On returning to Nimbin the creek was much lower. The log was mostly submerged in chest deep water, the bottom was stony. My only real option with the equipment I had was to cut the log while it was below the surface of the water. I spent a long time trying to figure out the forces on the log so it did not roll on me, roll out from under me or jam the saw. I'm still here so I must have got it right. Two long but fairly narrow pieces were cut with the log in it's natural resting place. It's a bit weird watching the pieces silently sink away. These were winched onto the bank and towed out with my car. The other two cuts were more difficult - I had to winch the log to the surface while being careful not to apply forces that would jam the saw bar. Holding the heavy saw with its long bar out of the water while cutting below the surface was a bit of a strain. It was hard to gauge progress and often it seemed like it wasn't cutting at all. Eventually the remaining trunk was cut in to three pieces. The wood was water-logged (as you'd expect a log in water to be) and didn't float. It was still buoyant enough to be lifted by me. That's another wierd feeling - picking up a few tonnes of log and wrestling it into place. Once I had them in postion it was a 20 minute job for our friendly farmer to pull them out with our 4WD tractor. We towed them 20 meters onto the grass but that isn't the end of the story.....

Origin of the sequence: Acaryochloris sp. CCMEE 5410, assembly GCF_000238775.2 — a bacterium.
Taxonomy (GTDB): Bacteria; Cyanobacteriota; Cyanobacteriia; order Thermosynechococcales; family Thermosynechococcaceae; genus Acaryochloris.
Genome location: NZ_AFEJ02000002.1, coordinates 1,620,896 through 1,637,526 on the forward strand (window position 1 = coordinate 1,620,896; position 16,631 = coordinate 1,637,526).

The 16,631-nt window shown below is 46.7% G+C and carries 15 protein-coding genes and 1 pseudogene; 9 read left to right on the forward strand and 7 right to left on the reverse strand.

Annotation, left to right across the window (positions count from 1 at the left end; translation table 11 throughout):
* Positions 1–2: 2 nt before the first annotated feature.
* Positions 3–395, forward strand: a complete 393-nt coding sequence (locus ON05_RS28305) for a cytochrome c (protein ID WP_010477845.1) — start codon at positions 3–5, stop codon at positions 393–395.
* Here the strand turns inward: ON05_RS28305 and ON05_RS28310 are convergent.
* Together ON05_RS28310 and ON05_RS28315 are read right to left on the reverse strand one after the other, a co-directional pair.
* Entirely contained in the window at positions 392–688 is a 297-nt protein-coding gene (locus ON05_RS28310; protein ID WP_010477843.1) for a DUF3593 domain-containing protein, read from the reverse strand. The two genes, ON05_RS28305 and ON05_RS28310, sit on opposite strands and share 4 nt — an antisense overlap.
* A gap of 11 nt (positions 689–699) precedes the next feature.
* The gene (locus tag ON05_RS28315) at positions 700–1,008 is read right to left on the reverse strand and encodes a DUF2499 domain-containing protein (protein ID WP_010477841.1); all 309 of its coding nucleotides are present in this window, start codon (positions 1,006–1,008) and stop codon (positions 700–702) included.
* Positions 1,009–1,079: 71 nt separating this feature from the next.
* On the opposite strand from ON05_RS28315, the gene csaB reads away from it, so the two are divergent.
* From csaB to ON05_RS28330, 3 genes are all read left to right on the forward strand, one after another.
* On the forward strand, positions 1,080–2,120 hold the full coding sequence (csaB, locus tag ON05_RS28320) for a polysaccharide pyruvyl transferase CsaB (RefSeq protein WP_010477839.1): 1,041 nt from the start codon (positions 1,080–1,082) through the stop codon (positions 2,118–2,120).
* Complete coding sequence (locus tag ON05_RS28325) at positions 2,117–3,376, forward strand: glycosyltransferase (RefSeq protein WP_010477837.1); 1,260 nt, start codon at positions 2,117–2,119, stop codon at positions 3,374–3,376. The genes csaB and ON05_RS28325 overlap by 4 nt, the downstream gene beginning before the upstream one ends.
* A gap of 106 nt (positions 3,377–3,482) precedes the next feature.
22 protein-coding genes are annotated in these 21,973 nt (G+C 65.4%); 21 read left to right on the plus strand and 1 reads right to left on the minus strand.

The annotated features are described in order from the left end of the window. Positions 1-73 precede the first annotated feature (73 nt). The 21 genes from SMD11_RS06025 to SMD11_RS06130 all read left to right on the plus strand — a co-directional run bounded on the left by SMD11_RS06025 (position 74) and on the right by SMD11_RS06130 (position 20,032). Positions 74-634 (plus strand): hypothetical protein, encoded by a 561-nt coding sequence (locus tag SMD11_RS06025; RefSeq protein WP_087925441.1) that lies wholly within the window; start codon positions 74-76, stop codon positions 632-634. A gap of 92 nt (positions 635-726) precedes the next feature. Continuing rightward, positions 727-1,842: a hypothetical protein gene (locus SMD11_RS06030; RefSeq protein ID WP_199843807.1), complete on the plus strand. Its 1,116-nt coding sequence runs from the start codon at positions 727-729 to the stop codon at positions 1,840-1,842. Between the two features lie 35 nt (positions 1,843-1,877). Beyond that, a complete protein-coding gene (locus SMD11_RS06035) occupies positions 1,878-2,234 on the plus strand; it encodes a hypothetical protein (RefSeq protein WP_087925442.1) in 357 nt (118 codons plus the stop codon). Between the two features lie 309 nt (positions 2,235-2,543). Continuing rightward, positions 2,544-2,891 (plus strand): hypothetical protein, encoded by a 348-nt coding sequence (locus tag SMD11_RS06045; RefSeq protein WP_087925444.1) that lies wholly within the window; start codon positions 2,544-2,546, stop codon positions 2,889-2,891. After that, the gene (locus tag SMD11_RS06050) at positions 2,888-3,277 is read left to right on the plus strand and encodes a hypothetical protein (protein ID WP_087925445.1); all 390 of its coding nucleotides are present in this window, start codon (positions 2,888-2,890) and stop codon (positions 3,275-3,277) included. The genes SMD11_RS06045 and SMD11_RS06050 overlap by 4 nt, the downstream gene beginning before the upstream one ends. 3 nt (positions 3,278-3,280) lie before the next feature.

The ladder mill I'd made last year served me well but I wanted a range of rails of differing lengths and widths. I also wanted rails I could cascade for longer lengths and I want to use my ladder as a two piece ladder again. I decided against trying to make the pieces of the two designs interchangeable so now I could choose any extrusion I wanted. I fancied using 25mm round aluminum tubing for the rails and rectangular section for the cross pieces. Round tubing was harder to obtain than square so I changed to using anodized, 3mm walled, 25mm square tube for the rails and 3*50*25mm for cross peices. I initially intended to weld the rails at 45 degrees to the cross pieces, that is - weld one corner so it's a diamond view end on. In the end I took the easier option of keeping the rails with the top and bottom sides parallel to the cross pieces. The cross pieces only extend about haf the width of the rail so the saw carriage can wrap around under the rail and prevent it lifting off. I MIG welded the rail assembly - MIG welding has a page of its own.